Jul 12, 2024  
Graduate Catalog 2007-08 
Graduate Catalog 2007-08 [ARCHIVED CATALOG]

Blindness and Low Vision Studies

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Dr. James Leja, Chair
Main Office:  4464 CHHS Bldg.
Telephone:  (269) 387-3455
FAX:  (269) 387-3567
URL:  http://www.wmich.edu/hhs/BLRH/index

Robert Wall Emerson
David Guth
Richard Long
Paul Ponchillia
Susan Ponchillia
Annette Skellenger
Jennipher Wiebold

The Department of Blindness and Low Vision Studies offers four master’s degree programs. The programs in Orientation and Mobility and in Rehabilitation Teaching are approved by the Association for Education and Rehabilitation of the Blind and Visually Impaired. The program in Rehabilitation Counseling is accredited by the Council on Rehabilitation Education.

It is the vision of the Department to strengthen our leadership positions in personnel preparation and research in order to enhance the seamless integration of individuals with visual impairments into their desired roles in society and to facilitate their socio-economic and vocational equality.

Our mission is to provide instruction, conduct research, and offer professional service in an effort to prepare students to serve individuals with visual impairments. We are dedicated to the science of best practice, the responsible use of human and economic resources, the advancement of people with disabilities in society, and the delivery of quality rehabilitation and education services worldwide.

The programs are designed to prepare individuals for entry-level positions in Orientation and Mobility, Rehabilitation Teaching, Rehabilitation Counseling/Teaching, and Teaching Children Who Are Visually Impaired/Orientation and Mobility in public and private blindness agencies, in schools, and in rehabilitation facilities. The Orientation and Mobility and the Rehabilitation Teaching programs require 37 and 39 semester hours of course work respectively. The Rehabilitation Counseling/Teaching program requires 76 semester hours of course work. The Teaching Children Who Are Visually Impaired/Orientation and Mobility with a Concentration in Teaching Children program requires 65 semester hours. Curriculum guides for the four programs are available from the Department office.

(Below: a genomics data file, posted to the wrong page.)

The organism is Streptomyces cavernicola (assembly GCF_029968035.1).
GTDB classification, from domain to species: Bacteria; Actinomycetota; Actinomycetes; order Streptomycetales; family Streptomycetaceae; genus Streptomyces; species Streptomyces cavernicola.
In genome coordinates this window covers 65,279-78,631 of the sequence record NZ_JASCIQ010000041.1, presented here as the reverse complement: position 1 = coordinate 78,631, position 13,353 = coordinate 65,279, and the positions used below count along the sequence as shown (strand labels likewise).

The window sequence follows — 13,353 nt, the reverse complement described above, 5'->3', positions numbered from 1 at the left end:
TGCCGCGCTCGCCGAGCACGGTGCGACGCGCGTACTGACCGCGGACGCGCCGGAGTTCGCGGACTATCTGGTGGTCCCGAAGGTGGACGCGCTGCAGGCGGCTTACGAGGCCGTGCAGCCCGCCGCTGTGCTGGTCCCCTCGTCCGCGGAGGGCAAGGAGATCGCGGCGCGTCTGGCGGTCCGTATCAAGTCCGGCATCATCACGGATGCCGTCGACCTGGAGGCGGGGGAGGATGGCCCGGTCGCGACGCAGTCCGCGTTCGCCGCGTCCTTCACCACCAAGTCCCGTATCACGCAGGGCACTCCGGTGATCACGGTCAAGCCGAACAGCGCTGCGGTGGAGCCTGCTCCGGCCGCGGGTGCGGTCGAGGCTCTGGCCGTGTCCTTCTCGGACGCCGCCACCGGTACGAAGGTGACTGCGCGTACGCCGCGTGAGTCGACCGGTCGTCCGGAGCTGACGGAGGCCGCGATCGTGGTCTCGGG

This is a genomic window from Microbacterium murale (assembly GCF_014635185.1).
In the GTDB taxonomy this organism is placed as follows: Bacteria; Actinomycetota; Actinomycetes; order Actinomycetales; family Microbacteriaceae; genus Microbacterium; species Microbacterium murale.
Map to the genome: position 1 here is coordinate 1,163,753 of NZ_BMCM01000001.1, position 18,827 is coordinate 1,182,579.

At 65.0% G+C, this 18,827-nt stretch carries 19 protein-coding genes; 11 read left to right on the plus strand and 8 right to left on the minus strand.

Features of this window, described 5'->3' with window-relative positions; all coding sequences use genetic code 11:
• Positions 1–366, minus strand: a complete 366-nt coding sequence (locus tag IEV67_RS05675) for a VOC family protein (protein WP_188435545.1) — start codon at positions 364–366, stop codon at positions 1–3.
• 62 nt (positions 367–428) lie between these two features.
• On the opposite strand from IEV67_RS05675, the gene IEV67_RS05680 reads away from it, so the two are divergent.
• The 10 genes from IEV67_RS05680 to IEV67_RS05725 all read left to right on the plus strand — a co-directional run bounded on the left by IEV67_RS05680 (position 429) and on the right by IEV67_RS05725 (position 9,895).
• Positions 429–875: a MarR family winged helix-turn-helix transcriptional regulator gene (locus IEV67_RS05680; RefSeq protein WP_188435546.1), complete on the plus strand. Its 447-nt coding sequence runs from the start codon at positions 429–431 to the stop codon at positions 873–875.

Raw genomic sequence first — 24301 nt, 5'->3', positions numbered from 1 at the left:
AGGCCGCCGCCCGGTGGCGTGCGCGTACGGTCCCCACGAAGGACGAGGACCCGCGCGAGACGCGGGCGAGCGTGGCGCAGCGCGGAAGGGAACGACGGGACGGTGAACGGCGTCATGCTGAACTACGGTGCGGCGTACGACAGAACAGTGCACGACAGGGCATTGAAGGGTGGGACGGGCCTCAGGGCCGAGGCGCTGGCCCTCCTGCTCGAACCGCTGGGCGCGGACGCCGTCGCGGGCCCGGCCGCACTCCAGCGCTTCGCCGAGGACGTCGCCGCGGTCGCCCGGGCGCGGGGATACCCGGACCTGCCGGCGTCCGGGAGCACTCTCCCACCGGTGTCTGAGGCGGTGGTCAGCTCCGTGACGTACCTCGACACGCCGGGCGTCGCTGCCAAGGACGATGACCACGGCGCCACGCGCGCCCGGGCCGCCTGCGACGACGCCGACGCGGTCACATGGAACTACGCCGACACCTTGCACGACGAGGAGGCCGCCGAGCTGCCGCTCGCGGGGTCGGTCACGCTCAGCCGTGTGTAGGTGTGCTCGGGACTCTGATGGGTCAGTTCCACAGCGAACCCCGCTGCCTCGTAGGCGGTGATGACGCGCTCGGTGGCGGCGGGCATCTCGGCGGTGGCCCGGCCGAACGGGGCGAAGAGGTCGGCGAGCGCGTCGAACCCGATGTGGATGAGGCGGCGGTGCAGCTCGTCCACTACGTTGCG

The professional preparation for students entering any of the four degree programs described below includes academic study on campus, simulated disability experiences, a research project, field practice or comprehensive examination, and an off-campus supervised clinical field experience. Federal grants from the United States Department of Education provide students enrolled in most masters’ programs with tuition assistance and stipend awards.

Admission Requirements

Admission to a Master of Arts program in the department is based upon undergraduate academic record, appropriate goals, related experience, interpersonal and communication skills, emotional maturity, and functional independence. Prior to consideration by the M.A. Admissions Committee, applicants are required to complete a departmental application obtained from the Department of Blindness and Low Vision Studies and a Graduate Self-Managed Application obtained from the Office of Admissions and Orientation. Upon admission, an applicant is assigned an advisor who will assist in preparing a Program of Study.

Not every applicant who meets minimum admission requirements can be admitted; the department reserves discretion in admission of the most highly qualified applicants.

The Department strives to create an atmosphere conducive to the concerns of diverse populations, to integrate these concerns into programs and course offerings.

Admission Procedures

  1. Complete the “Graduate Admission Application” available from WMU Admissions or online at the www.wmich.edu website.
  2. Complete the “Blindness and Low Vision Studies Department Application” available online at http://www.wmich.edu/hhs/blrh/graduate/MA%20option%20form.doc or by contacting the Department.
  3. Submit a two-page biographical essay that includes reasons for pursuing a degree in blindness and low vision studies, professional goals, an assessment of personal assets and liabilities, and one’s life experiences that might be useful in work as a helping professional.
  4. Submit Departmental Recommendation Forms completed by three professionals knowledgeable of the applicant’s academic and/or the applicant’s professional experience.
  5. WMU Graduate Admission require two copies of all university transcripts. Minimum grade point average for regular admission is a 3.00 in the last sixty credit hours of undergraduate study.

Distance Education

The Department offers the opportunity for pursuing some of its degrees via distance education format. Currently, the programs in Teaching Children with Visual Impairments, Orientation and Mobility, and Rehabilitation Teaching are available. Most didactic lecture-based courses are presented in alternative format, while the experiential skills courses are compressed into one or two summertime sessions. All distance education offerings require off-campus clinical field experience. Admission requirements for students pursuing distance education include providing assurances of agency or school support. Contact the respective program advisor for details.

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